Mr. Comey said that he could not fully explain the trend or the major differences from one city to the next.

“I don’t know what the answer is, but holy cow, do we have a problem,” he said.

“It’s a complicated, hard issue, but the stakes couldn’t be higher. A whole lot of people are dying,” he said.

He said that the spike in violent crime deserves more national attention from scholars, the media, and the public.

“Something is happening,” he said. “A whole lot more people are dying this year than last year, and last year than the year before and I don’t know why for sure.”

Asked about his past views on the “Ferguson effect” as a possible explanation, Mr. Comey said he rejected that particular term, but added that he continued to hear from police officials in private conversations that “lots and lots of police officers” are pulling back from aggressive confrontations with the public because of viral videos.

He said that the phenomenon “could well be an important factor in this.”

More than many of his predecessors at the F.B.I., Mr. Comey has not hesitated to use the prestige of his office to draw attention to difficult and sometimes unpopular issues involving race and crime.

Last year, he gave an unusually candid speech at Georgetown University about the tense relationship between police and blacks, saying that minorities are scrutinized more closely than whites because of bias. In the talk, he cited a song from a Broadway musical called “Everyone’s a Little Bit Racist.”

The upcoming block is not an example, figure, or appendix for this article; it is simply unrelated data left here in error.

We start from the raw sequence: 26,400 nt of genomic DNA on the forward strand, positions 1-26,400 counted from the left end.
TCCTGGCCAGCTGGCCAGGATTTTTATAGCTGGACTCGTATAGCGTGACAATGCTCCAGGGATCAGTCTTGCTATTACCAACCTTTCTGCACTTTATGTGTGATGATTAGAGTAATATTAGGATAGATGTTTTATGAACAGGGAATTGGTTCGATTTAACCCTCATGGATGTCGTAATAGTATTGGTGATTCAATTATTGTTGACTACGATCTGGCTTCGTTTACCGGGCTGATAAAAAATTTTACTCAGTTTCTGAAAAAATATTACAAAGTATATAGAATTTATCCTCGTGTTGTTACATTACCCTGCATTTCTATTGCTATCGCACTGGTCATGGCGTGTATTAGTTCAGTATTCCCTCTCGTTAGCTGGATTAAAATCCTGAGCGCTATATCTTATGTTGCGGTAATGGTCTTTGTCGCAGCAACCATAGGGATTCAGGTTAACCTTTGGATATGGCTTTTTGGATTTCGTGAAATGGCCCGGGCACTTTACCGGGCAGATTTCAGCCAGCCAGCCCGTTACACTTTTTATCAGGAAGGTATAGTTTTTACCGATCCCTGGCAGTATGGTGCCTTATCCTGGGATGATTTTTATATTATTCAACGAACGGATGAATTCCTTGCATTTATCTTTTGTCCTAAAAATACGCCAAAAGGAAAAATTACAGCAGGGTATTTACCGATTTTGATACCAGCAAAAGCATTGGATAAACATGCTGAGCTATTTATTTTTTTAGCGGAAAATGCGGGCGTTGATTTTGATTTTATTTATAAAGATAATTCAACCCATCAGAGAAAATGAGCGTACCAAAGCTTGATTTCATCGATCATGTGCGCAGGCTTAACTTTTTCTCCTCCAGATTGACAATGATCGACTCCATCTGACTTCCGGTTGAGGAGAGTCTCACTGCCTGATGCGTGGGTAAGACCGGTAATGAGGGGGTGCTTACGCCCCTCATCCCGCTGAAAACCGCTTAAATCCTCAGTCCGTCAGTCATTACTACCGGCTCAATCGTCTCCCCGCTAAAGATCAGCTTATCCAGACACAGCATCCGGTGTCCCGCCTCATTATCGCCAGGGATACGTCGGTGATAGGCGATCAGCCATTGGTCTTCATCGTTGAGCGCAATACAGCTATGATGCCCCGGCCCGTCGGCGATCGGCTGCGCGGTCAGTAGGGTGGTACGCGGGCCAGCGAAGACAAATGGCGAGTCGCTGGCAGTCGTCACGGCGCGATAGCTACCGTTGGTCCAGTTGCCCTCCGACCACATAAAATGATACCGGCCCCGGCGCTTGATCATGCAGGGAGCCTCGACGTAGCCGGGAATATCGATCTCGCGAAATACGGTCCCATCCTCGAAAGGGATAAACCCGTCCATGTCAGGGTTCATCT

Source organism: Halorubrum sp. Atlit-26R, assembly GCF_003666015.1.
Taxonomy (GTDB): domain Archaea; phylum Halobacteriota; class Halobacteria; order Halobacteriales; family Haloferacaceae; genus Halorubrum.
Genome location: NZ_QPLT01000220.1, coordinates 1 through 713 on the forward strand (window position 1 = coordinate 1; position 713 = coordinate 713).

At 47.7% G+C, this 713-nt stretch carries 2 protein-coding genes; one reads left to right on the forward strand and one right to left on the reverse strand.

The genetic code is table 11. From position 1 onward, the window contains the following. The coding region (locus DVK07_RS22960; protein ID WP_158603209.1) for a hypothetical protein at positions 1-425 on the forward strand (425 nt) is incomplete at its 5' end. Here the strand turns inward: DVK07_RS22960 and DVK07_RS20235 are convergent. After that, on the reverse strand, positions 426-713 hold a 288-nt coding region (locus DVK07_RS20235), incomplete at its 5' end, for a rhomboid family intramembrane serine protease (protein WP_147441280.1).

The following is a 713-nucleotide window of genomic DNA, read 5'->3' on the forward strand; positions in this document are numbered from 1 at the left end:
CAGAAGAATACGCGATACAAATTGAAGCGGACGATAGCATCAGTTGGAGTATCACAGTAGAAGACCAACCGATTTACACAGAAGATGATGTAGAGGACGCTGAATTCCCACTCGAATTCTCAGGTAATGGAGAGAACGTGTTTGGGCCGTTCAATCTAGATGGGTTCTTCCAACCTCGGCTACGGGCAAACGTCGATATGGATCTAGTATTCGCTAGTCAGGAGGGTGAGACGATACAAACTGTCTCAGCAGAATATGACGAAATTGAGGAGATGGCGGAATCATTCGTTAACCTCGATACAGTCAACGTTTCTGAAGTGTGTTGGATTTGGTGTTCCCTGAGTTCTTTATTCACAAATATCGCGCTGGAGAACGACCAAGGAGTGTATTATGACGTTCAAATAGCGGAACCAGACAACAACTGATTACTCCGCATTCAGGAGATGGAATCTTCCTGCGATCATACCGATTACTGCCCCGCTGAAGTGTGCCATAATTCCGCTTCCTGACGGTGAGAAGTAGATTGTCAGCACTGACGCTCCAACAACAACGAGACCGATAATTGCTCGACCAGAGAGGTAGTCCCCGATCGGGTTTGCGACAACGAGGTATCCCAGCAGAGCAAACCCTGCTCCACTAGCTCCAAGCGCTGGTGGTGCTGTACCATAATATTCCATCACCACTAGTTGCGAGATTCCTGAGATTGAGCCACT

That won him praise from some advocates of minorities, but in the debate over the Ferguson effect, he has angered some minority leaders who say the real problem remains policing in their communities that, if anything, is too aggressive, and far short of passive.

One reason for the sharp disagreement is that there is little reliable national data on the topic, even at the F.B.I.

The F.B.I. has promised to build a database compiling police shootings and confrontations with members of the public, but Mr. Comey said that project was at least two years from completion.

“That does frustrate me,” he said.


NBC video story:
http://www.nbcnews.com/nightly-news...n-20-major-u-s-cities-stats-show-685489731792
 

ponpo

( ≖‿≖)
Aug 22, 2011
19,671
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In Chicago, where violence and police shootings have angered the city, officials say that as of April, murders were up 54 percent from last year, and shootings were up by 70 percent.

Damn
 

Montresor

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Dec 31, 2008
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James Comey, the director, said that while he could offer no statistical proof, he believed after speaking with a number of police officials that a “viral video effect” — with officers wary of confronting suspects for fear of ending up on a video — “could well be at the heart” of a spike in violent crime in some cities.

No statistical proof.

He "believes" that there's a viral video effect.

The viral video effect "could" be at the heart of a spike in crime.

Maybe he should wait until statistics are released that corroborate his claim.
 

Kettch

Member
Jun 7, 2004
5,375